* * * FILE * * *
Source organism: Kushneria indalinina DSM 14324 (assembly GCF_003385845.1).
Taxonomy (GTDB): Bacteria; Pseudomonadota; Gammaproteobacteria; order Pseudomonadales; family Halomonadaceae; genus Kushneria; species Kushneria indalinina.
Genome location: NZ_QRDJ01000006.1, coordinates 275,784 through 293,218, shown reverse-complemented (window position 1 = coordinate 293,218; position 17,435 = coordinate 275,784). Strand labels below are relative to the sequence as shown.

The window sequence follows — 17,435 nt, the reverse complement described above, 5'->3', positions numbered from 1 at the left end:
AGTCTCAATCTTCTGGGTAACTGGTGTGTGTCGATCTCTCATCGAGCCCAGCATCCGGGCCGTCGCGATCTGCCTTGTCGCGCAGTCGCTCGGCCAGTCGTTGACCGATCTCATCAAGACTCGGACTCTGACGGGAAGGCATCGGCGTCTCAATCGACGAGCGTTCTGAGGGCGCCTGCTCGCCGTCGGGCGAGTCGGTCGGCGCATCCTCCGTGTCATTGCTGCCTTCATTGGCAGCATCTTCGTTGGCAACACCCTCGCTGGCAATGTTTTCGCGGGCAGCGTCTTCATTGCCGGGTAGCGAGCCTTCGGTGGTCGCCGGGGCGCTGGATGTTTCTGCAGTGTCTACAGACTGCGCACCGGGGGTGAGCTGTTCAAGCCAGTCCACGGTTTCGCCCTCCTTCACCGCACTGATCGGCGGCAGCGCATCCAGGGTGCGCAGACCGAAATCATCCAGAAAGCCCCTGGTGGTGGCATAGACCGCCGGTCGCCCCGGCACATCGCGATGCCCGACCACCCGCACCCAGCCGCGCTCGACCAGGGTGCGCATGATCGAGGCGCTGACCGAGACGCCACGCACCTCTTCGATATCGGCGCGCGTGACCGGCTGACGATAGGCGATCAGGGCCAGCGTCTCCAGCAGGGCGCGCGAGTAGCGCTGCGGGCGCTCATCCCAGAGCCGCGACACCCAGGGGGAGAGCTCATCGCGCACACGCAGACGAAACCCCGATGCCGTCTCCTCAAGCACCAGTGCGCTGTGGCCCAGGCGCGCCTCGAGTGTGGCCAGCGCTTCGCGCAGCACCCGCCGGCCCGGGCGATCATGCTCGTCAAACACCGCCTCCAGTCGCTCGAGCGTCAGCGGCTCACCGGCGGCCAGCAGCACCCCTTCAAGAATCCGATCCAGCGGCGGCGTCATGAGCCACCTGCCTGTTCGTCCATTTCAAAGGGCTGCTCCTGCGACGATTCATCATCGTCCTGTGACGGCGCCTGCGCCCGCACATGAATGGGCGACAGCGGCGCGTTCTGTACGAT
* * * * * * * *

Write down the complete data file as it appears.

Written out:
Source organism: Kushneria indalinina DSM 14324 (assembly GCF_003385845.1).
Taxonomy (GTDB): Bacteria; Pseudomonadota; Gammaproteobacteria; order Pseudomonadales; family Halomonadaceae; genus Kushneria; species Kushneria indalinina.
Genome location: NZ_QRDJ01000006.1, coordinates 275,784 through 293,218, shown reverse-complemented (window position 1 = coordinate 293,218; position 17,435 = coordinate 275,784). Strand labels below are relative to the sequence as shown.

The window sequence follows — 17,435 nt, the reverse complement described above, 5'->3', positions numbered from 1 at the left end:
AGTCTCAATCTTCTGGGTAACTGGTGTGTGTCGATCTCTCATCGAGCCCAGCATCCGGGCCGTCGCGATCTGCCTTGTCGCGCAGTCGCTCGGCCAGTCGTTGACCGATCTCATCAAGACTCGGACTCTGACGGGAAGGCATCGGCGTCTCAATCGACGAGCGTTCTGAGGGCGCCTGCTCGCCGTCGGGCGAGTCGGTCGGCGCATCCTCCGTGTCATTGCTGCCTTCATTGGCAGCATCTTCGTTGGCAACACCCTCGCTGGCAATGTTTTCGCGGGCAGCGTCTTCATTGCCGGGTAGCGAGCCTTCGGTGGTCGCCGGGGCGCTGGATGTTTCTGCAGTGTCTACAGACTGCGCACCGGGGGTGAGCTGTTCAAGCCAGTCCACGGTTTCGCCCTCCTTCACCGCACTGATCGGCGGCAGCGCATCCAGGGTGCGCAGACCGAAATCATCCAGAAAGCCCCTGGTGGTGGCATAGACCGCCGGTCGCCCCGGCACATCGCGATGCCCGACCACCCGCACCCAGCCGCGCTCGACCAGGGTGCGCATGATCGAGGCGCTGACCGAGACGCCACGCACCTCTTCGATATCGGCGCGCGTGACCGGCTGACGATAGGCGATCAGGGCCAGCGTCTCCAGCAGGGCGCGCGAGTAGCGCTGCGGGCGCTCATCCCAGAGCCGCGACACCCAGGGGGAGAGCTCATCGCGCACACGCAGACGAAACCCCGATGCCGTCTCCTCAAGCACCAGTGCGCTGTGGCCCAGGCGCGCCTCGAGTGTGGCCAGCGCTTCGCGCAGCACCCGCCGGCCCGGGCGATCATGCTCGTCAAACACCGCCTCCAGTCGCTCGAGCGTCAGCGGCTCACCGGCGGCCAGCAGCACCCCTTCAAGAATCCGATCCAGCGGCGGCGTCATGAGCCACCTGCCTGTTCGTCCATTTCAAAGGGCTGCTCCTGCGACGATTCATCATCGTCCTGTGACGGCGCCTGCGCCCGCACATGAATGGGCGACAGCGGCGCGTTCTGTACGAT